Surely everyone has heard about, or knows a little bit about the infamous Swiss bank accounts. If you don’t know much about them, let me set you up with a little bit of background.
For decades Swiss banks have been a haven for wealthy foreign investors who are seeking to evade their country’s taxes. This all came about in 1934 when the Swiss Banking Act of 1934 made it illegal for a bank to divulge any information about a client who has created an account. This act was first created to protect Jewish German accounts from Nazi confiscation. Since then Swiss banks have grown to be some of the largest and strongest in the world due to their strict secrecy practices. The link at http://www.swconsult.ch/chbanks/faq.htm can give you more information about Swiss banks.
Recently, the United States and Germany have begun cracking down on Swiss banks to prevent any further loss of their tax dollars. According to Tax Justice Network, tax evasion costs governments about 3.1 trillion dollars annually. And according to a report from the Boston Consulting Group, Swiss banks house around 2.1 trillion dollars, or 27%, of off-shore wealth.
The United States has taken the hardest stand on off-shore tax evasion. They have recently breached UBS (Switzerland’s largest bank), forcing them to pay a 780 million dollar fine, and present information on more than 4,400 accounts. Other countries such as Germany and Britain have also taken a stance against Swiss banking secrecy. Last year both countries negotiated with Swiss banks, forcing off-shore account holders to pay a lump sum of their unpaid taxes. However, with the German and British victory they have allowed the names of the account holders to remain anonymous.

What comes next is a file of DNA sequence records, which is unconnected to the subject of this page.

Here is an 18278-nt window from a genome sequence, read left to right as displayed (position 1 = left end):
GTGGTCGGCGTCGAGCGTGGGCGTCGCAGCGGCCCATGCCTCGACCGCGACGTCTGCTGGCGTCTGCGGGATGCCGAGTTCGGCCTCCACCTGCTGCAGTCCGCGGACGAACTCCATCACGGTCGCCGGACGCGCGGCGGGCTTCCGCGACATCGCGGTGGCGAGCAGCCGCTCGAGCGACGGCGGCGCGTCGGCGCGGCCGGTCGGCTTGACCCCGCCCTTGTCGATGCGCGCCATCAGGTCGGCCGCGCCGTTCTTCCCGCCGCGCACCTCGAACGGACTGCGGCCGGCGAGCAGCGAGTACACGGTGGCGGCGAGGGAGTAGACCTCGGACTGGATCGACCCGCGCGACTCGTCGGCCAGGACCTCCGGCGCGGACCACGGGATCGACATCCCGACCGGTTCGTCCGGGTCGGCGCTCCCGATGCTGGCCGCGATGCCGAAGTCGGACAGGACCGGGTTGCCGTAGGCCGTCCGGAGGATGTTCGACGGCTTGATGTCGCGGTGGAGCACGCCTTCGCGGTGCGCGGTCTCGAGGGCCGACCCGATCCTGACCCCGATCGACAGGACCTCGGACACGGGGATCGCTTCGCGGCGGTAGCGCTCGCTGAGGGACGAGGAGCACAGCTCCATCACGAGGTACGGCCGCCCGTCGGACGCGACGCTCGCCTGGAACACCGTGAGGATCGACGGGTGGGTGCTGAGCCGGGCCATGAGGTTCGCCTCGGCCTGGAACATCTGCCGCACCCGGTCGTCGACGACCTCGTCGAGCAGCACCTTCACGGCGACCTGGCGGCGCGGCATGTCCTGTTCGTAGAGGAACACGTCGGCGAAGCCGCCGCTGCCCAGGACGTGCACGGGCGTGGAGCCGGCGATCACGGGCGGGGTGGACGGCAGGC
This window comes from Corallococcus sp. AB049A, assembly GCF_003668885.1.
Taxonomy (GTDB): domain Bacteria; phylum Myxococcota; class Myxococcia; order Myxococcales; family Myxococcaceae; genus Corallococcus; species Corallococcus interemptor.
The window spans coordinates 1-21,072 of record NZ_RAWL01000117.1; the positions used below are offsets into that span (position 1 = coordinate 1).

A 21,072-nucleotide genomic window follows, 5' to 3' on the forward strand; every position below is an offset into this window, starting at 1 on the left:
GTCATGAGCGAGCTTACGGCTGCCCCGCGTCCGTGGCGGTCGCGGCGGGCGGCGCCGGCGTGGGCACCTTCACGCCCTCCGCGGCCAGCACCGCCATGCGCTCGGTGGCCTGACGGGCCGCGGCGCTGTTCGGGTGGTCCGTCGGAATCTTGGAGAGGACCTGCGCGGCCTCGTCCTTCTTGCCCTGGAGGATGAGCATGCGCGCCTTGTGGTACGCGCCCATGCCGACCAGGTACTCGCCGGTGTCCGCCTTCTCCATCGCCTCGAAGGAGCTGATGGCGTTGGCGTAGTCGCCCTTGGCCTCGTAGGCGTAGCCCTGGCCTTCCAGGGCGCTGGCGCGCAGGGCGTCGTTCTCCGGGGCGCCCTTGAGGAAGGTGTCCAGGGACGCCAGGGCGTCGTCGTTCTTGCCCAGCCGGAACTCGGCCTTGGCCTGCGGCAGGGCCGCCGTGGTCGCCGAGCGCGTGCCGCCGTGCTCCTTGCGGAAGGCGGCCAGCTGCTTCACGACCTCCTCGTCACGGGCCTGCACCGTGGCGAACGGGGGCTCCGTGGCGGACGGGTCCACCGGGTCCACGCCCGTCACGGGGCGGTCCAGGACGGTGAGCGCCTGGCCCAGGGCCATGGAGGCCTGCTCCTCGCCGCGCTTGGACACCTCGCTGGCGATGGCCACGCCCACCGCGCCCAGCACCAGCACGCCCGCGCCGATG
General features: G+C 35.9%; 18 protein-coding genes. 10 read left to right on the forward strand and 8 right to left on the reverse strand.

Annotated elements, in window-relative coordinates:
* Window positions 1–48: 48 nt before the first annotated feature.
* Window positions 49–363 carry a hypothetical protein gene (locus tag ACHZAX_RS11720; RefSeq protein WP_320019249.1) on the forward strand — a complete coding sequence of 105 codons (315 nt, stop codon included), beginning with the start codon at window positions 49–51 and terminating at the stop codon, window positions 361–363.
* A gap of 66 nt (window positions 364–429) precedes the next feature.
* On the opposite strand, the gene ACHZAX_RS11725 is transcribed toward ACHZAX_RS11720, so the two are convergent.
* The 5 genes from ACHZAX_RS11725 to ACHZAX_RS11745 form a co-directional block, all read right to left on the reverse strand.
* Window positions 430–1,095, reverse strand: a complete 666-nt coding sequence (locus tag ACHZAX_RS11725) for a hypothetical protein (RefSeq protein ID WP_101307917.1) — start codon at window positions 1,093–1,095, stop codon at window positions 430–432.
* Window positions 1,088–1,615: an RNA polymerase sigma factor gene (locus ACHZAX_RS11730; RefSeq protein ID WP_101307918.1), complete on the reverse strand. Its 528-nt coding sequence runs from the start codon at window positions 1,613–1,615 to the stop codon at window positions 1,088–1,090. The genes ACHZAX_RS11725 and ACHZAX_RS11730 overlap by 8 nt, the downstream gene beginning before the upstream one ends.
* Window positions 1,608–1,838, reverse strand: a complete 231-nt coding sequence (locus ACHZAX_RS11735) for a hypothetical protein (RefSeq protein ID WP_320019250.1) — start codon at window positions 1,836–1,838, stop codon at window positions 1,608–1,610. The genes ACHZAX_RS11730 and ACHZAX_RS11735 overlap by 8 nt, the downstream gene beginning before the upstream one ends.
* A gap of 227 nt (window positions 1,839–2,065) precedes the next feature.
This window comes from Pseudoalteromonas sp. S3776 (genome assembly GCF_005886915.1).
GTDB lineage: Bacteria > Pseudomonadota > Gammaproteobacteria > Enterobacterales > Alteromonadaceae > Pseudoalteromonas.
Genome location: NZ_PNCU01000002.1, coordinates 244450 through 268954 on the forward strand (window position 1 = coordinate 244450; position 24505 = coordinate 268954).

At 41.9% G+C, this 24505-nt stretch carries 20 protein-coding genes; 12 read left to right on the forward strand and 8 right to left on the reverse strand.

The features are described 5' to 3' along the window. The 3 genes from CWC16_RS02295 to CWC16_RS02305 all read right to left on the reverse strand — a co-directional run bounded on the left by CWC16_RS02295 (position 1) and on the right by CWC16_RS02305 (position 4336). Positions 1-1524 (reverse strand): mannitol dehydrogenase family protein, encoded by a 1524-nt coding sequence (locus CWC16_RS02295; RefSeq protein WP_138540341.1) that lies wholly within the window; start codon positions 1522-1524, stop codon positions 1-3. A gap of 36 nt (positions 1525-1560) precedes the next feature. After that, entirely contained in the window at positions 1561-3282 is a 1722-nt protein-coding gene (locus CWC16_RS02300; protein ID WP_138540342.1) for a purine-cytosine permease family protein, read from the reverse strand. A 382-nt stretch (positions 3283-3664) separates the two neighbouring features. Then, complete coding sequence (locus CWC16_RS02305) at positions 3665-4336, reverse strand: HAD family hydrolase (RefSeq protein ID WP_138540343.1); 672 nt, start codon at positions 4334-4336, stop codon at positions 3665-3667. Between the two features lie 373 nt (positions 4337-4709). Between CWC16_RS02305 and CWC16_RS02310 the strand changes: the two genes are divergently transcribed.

After all of these recent defeats for Swiss banks, many believe that secrecy for the banks is dead. International wealth consultant Osmond Plummer told a gathering of bankers in Geneva that “Banking secrecy is no longer there. That’s gone. It is over.”
Several other prominent members of the Swiss banking community have also spoken about recent trends, stating their need to change their whole approach. Head of Swiss banking group Reyl & Co., Francois Reyl, told members at the seminar that “It is time to change. The storm has swept everything away. We need to open ourselves to new cultures.”
Swiss bank accounts have been under pressure for quite some time for aiding wealthy foreigners evade their taxes. Recently, Swiss banks have been further scrutinized by Americans when it became known that Mitt Romney, Republican nominee for the United States Presidency, has also opened Swiss-bank accounts in an effort to escape from paying taxes on some of his earnings.
With the recent news of Romney’s foreign account, and the state of the American and European economies I understand why this issue has come to the forefront. I do believe that the tax dollars recuperated through this crack-down on foreign accounts will greatly help struggling economies, as well as aid in improving current political issues such as schooling, healthcare, unemployment, etc. But with the backbone of Swiss banking becoming extinct, what will Swiss banks do to remain strong, and keep the Swiss economy among the best in the world?